• Oxygen has six valence electrons in its outer shell. Eight electrons are needed to fill the second level to achieve stability. So oxygen needs two more electrons to be stable.
• Hydrogen has one electron in its outer shell, so two electrons are all that are needed in the first period (see helium, number two, a noble gas). Hydrogen needs one more electron to be stable.
• Two hydrogen atoms each share their electron with oxygen, giving oxygen a total of eight electrons, creating a filled shell for oxygen.

The oxygen in turn shares one of its valence electrons with each of the two hydrogens in $\setminus m a t h b f \left(\text{H"_2"O}\right)$ (water), providing each hydrogen with a filled shell. By sharing all the atoms are filled and "happy", like neon and helium.

Why are pi bonds formed?

Ernest Z.
Featured 5 months ago

π bonds are formed because the side-by-side overlap of $p$ orbitals leads to a lower-energy state than if there were no overlap.

Explanation:

Consider the formation of ethylene, ${\text{H"_2"C=CH}}_{2}$.

The $\text{C}$ atoms are $s {p}^{2}$ hybridized.

The $\text{C-C}$ σ bond is formed by the overlap of the $\text{C}$ $s {p}^{2}$ orbitals, and the $\text{C-H}$ σ bonds are formed by the overlap of the $\text{H}$ $1 s$ orbitals with the $\text{C}$ $s {p}^{2}$ orbitals.

This leaves an unhybridized p orbital containing one electron on each $\text{C}$ atom.

When you have two $p$ orbitals on adjacent $\text{C}$ atoms, they can overlap sideways to form a region of electron density that is not directly between the two nuclear centres but which still contributes to bonding.

We call this a π bond.

It forms because the π electrons are as close as they can get to the two nuclei and are therefore in their lowest energy state.

A π bond can only form only after a σ bond has already formed. It is always part of a double or triple bond.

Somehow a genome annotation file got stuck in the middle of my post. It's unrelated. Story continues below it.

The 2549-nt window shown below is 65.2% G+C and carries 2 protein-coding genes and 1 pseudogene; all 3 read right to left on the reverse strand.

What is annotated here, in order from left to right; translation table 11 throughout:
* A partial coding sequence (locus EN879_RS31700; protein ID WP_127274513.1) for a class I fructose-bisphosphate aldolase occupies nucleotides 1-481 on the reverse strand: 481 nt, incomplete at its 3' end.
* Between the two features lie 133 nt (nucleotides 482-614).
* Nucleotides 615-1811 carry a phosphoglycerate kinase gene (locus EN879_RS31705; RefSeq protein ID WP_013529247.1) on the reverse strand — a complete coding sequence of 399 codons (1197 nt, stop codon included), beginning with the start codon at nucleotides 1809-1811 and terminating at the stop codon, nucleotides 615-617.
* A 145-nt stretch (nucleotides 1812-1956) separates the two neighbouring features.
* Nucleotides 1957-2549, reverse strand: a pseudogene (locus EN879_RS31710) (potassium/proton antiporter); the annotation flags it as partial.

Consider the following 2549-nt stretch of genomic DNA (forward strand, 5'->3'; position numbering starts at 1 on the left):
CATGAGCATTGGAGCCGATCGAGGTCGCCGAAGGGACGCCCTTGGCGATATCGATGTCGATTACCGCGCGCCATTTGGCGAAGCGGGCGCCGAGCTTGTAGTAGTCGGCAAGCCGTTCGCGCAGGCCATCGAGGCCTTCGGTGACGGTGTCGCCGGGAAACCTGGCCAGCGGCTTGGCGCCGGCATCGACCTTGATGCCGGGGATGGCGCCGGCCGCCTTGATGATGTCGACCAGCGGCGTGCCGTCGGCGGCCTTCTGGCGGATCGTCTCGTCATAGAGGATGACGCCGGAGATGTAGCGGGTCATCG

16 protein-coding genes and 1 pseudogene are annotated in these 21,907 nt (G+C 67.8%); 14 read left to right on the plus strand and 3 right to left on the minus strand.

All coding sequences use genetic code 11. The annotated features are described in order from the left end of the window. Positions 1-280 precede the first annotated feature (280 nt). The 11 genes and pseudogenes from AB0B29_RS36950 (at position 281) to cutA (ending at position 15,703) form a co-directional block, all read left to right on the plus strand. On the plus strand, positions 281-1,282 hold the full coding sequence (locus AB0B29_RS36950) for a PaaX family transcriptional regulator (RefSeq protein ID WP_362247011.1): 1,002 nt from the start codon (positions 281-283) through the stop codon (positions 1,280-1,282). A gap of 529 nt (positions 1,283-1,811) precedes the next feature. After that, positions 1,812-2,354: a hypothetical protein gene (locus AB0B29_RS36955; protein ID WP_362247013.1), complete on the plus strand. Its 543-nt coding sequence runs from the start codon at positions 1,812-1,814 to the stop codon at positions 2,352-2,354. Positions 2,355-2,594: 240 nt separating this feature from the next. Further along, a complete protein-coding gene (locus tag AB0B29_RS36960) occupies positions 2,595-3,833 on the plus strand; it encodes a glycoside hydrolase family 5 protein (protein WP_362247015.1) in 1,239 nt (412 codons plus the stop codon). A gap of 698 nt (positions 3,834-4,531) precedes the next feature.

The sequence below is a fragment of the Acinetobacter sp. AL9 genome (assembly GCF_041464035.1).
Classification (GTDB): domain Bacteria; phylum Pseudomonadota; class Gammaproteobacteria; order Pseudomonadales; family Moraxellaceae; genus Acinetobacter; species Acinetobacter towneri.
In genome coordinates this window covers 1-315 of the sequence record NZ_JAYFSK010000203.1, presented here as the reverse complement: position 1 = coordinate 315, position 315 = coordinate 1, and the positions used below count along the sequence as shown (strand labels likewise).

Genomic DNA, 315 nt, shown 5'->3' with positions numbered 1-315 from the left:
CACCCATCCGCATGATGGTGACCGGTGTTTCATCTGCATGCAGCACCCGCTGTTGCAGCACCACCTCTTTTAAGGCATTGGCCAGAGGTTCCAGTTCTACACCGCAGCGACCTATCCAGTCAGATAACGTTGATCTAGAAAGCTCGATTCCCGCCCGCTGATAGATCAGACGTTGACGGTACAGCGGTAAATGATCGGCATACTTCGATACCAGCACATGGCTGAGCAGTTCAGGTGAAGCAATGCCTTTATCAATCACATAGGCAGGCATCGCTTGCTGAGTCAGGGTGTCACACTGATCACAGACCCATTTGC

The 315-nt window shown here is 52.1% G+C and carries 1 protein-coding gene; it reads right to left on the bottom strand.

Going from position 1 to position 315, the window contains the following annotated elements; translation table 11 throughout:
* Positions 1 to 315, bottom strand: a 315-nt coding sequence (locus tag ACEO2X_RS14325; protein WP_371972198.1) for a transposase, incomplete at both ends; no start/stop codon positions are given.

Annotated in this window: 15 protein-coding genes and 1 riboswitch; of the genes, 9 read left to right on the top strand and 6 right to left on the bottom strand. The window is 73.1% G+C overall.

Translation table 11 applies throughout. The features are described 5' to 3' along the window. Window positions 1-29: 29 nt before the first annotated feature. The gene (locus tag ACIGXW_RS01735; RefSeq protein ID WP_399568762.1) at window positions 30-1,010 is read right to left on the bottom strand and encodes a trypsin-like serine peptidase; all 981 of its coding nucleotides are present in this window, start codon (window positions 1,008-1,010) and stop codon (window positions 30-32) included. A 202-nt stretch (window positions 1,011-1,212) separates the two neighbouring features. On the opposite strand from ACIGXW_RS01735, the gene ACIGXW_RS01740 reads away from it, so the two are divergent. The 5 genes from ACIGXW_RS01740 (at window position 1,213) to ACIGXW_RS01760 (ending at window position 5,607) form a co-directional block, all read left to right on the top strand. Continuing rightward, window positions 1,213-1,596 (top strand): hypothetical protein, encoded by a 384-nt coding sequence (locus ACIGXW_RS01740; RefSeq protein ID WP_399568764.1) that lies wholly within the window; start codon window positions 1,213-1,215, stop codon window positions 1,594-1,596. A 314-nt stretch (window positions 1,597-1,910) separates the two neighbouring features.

Why do dipoles form?

Abdur R.
Featured 3 months ago

They form due to the movement and attractions of electrons in atoms and molecules.

Explanation:

A dipole is the separation of two opposite charges, or, in this case, partial charges.

To answer your question, we have to distinguish between the different types of dipoles. There are three different types of dipole:

• Permanent
• Oscillating
• Induced

Permanent dipoles exist in molecules with covalent bonding where one atom is more electronegative than the other. The atom which is more electronegative attracts the bonded pair of electrons to it, increasing its electron density. It thus becomes slightly negative ($\delta$ negative). On the other end of the bond, the other atom loses electron density and becomes slightly positive ($\delta$ positive). The molecule now has a permanent dipole.

Oscillating dipoles occur by chance due to the random movement of electrons in atoms. At any point, the electrons in an atom can all be concentrated on one end, reducing the electron density of the other. This causes one end of the atom to become $\delta$ positive and the other to become $\delta$ negative - the atom now has dipoles. At another time, the electrons will be concentrated on the other end, so the dipoles will shift. The dipoles will constantly be shifting due to the random movement of electrons. This is called oscillating dipoles.